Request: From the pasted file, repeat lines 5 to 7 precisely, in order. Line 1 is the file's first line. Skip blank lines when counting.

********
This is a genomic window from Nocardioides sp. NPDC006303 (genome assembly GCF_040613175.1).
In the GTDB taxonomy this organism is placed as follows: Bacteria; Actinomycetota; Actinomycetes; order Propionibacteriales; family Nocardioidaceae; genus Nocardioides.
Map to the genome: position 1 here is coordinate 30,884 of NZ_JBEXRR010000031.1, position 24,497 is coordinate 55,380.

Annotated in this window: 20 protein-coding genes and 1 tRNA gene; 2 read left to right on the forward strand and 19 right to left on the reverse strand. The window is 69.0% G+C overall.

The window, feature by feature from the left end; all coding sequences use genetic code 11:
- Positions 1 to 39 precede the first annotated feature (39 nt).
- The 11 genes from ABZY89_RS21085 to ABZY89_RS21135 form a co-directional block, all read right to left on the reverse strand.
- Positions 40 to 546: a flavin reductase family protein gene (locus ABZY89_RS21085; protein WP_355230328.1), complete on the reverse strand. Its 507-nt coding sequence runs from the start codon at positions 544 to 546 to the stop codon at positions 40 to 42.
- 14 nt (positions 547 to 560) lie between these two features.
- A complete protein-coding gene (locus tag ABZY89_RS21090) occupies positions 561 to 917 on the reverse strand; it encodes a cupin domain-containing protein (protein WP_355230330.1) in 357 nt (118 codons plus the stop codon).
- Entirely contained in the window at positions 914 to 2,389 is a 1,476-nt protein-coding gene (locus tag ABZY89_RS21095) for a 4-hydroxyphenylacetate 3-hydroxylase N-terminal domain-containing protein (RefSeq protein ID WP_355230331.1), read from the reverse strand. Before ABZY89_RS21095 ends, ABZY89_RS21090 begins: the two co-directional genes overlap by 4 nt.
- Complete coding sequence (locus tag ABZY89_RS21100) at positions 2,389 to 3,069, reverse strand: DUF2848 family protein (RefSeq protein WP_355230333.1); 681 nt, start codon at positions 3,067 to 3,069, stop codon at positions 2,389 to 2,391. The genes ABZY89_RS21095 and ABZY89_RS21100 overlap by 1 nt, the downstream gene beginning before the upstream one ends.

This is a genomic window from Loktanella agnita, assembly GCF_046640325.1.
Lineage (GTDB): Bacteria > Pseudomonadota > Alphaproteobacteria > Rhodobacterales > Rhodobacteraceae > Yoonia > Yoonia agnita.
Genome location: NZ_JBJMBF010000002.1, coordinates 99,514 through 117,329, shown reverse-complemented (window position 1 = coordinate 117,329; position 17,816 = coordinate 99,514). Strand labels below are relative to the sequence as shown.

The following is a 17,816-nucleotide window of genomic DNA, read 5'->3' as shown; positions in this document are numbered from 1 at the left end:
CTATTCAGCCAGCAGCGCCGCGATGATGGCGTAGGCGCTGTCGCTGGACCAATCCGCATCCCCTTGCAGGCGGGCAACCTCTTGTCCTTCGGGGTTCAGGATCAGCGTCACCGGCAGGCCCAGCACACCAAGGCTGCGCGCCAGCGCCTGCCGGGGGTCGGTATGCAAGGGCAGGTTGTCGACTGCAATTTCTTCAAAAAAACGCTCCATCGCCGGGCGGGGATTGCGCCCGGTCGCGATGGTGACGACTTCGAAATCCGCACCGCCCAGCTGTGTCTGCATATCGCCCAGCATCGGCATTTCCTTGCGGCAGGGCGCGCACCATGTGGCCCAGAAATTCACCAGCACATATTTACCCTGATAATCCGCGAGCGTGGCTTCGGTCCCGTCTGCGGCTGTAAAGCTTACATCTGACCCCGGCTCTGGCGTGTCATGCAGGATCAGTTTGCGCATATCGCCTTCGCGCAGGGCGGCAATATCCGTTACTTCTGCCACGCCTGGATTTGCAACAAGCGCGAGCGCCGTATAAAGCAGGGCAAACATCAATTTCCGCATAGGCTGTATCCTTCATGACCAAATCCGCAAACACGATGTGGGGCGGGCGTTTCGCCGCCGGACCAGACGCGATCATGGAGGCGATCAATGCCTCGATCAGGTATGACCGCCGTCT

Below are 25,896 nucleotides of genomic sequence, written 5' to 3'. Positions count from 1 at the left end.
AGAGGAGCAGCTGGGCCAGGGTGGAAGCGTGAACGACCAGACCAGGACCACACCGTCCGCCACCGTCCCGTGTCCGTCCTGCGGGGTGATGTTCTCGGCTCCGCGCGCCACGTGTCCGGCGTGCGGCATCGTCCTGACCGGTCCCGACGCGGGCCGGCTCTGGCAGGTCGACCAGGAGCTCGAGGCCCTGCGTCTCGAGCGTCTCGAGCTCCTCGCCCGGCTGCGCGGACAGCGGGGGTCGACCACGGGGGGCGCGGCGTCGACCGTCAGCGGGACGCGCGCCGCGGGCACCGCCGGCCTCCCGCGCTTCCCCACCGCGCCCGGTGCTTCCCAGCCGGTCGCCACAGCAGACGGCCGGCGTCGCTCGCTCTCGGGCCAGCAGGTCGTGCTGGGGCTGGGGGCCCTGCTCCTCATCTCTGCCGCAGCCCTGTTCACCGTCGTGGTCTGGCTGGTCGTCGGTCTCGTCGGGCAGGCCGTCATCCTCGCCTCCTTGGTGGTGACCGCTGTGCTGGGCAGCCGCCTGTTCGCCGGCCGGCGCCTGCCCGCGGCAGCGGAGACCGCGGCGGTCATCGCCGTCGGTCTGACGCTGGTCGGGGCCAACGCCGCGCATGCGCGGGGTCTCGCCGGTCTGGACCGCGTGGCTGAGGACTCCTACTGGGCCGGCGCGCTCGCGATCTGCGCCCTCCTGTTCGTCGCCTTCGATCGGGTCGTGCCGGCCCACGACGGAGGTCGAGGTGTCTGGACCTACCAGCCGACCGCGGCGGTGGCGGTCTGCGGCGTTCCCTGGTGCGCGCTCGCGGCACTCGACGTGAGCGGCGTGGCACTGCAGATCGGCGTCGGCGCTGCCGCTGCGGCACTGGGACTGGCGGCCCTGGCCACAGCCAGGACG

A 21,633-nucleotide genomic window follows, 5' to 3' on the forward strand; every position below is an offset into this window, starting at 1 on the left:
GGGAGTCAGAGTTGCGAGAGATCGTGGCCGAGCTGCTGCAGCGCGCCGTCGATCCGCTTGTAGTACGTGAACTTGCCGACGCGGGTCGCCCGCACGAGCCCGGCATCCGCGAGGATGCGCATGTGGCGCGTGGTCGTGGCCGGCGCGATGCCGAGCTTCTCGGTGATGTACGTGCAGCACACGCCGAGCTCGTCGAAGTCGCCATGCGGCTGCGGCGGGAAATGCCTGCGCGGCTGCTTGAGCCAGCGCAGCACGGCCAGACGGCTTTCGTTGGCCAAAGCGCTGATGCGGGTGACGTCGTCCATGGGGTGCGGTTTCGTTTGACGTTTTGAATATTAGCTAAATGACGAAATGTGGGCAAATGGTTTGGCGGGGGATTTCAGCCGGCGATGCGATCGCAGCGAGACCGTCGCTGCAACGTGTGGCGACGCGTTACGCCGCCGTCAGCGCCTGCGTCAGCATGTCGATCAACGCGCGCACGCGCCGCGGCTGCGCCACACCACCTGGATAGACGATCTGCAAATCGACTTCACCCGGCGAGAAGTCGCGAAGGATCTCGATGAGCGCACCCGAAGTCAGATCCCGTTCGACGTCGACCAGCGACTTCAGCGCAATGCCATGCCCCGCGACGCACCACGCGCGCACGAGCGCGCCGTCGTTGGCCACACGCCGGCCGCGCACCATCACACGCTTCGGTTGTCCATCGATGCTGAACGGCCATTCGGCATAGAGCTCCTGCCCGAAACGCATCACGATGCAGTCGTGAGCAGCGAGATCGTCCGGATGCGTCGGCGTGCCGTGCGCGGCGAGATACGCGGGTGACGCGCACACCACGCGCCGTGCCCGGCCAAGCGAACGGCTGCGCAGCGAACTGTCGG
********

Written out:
The window, feature by feature from the left end; all coding sequences use genetic code 11:
- Positions 1 to 39 precede the first annotated feature (39 nt).
- The 11 genes from ABZY89_RS21085 to ABZY89_RS21135 form a co-directional block, all read right to left on the reverse strand.